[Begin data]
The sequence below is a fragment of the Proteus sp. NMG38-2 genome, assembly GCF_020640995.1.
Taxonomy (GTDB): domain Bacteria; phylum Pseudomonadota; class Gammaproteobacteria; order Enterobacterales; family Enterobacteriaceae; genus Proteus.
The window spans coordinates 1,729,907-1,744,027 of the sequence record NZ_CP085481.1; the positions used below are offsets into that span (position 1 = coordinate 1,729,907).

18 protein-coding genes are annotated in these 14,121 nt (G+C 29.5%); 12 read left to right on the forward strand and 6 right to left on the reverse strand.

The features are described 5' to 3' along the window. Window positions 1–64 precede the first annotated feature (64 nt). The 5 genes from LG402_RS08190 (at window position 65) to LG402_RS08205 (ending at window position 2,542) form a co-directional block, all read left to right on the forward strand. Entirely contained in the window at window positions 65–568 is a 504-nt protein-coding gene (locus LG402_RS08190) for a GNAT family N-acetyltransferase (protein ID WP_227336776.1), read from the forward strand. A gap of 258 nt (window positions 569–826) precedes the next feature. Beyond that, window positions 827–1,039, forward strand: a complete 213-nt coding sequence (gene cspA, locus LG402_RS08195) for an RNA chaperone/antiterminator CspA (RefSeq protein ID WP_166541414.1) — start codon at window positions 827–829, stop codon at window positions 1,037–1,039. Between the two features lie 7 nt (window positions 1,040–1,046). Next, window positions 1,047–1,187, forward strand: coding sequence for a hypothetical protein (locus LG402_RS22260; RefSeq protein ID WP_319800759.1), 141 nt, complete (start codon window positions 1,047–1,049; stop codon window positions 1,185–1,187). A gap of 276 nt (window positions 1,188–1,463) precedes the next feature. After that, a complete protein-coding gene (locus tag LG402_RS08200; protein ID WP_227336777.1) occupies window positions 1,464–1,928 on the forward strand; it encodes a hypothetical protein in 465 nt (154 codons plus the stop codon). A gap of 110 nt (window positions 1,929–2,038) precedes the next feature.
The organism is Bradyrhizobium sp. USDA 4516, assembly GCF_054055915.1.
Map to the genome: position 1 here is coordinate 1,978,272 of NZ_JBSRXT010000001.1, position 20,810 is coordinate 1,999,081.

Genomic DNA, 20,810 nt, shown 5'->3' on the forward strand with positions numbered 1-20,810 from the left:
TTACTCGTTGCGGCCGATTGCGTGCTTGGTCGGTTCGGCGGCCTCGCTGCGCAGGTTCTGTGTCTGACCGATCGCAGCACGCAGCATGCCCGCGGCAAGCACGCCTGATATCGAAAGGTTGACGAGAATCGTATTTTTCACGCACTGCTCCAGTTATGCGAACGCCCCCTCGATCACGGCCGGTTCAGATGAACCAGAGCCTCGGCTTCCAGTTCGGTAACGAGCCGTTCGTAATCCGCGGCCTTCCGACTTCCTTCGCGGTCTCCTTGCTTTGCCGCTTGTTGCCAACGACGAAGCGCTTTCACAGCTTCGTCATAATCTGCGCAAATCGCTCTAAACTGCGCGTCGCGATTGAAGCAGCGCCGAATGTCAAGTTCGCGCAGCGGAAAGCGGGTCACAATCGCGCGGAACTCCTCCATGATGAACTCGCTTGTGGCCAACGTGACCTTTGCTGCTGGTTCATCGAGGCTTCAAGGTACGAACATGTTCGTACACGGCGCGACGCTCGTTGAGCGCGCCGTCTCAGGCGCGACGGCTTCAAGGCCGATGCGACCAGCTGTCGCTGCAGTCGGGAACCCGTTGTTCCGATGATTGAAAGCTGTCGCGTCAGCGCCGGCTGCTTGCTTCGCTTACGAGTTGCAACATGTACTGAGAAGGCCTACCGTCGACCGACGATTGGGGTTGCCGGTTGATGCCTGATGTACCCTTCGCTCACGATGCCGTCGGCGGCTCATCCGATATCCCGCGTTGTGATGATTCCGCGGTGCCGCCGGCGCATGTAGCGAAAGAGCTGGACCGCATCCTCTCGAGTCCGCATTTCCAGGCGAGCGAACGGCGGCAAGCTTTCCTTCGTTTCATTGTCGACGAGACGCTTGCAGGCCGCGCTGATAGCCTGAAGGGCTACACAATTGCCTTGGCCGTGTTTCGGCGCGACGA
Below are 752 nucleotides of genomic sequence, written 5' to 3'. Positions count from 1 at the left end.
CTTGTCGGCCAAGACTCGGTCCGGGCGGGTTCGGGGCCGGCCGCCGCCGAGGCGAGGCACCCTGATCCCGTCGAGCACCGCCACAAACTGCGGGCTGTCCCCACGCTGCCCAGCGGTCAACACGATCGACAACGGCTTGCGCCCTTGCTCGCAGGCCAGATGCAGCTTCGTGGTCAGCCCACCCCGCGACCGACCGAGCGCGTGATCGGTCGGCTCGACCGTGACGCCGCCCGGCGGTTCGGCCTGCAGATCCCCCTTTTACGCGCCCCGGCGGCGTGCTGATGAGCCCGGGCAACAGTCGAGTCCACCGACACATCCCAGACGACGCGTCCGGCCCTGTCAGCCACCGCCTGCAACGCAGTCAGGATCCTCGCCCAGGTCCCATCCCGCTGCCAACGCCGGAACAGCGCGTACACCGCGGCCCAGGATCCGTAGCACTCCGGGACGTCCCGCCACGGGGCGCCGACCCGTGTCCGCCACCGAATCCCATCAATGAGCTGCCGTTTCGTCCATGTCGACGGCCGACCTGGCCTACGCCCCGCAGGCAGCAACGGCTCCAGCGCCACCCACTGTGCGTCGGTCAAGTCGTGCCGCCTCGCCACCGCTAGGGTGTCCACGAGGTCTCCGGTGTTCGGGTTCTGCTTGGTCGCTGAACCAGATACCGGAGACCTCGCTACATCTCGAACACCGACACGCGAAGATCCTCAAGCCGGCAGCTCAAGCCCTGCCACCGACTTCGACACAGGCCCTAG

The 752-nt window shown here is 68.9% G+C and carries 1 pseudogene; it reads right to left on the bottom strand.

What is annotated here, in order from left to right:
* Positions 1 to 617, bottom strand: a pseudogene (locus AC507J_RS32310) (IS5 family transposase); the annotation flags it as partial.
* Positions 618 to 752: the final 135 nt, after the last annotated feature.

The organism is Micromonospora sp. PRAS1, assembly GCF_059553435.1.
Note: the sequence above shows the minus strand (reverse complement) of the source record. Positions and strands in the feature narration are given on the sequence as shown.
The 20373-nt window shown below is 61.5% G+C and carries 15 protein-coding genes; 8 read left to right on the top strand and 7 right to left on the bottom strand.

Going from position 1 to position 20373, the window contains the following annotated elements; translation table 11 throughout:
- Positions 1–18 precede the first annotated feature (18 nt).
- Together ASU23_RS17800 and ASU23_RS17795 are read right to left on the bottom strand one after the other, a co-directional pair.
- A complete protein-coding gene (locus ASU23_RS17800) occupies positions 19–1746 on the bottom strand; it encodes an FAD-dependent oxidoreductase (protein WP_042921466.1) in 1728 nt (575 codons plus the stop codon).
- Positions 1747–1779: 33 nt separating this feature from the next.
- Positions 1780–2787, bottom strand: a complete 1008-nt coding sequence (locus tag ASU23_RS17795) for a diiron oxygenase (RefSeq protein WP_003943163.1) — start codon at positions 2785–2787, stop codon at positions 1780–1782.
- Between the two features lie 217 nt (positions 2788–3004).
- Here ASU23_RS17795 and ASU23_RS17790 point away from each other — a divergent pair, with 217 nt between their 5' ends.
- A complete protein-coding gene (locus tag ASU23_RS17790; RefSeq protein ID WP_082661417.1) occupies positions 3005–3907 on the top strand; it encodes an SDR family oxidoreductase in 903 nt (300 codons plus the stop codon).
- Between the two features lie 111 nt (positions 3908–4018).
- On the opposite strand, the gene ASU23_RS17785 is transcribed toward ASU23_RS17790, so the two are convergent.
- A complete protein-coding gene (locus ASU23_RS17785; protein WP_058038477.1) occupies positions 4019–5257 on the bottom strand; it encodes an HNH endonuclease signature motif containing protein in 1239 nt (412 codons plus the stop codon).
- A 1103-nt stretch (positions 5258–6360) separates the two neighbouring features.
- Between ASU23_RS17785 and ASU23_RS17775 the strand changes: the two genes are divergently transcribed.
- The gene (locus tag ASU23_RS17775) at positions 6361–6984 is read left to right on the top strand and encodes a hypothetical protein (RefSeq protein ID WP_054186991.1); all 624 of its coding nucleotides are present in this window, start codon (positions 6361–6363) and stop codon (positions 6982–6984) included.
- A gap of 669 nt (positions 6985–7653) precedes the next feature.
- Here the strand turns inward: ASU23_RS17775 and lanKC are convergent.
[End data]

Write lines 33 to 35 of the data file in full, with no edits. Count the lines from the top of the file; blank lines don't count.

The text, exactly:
- The gene (locus tag ASU23_RS17775) at positions 6361–6984 is read left to right on the top strand and encodes a hypothetical protein (RefSeq protein ID WP_054186991.1); all 624 of its coding nucleotides are present in this window, start codon (positions 6361–6363) and stop codon (positions 6982–6984) included.
- A gap of 669 nt (positions 6985–7653) precedes the next feature.
- Here the strand turns inward: ASU23_RS17775 and lanKC are convergent.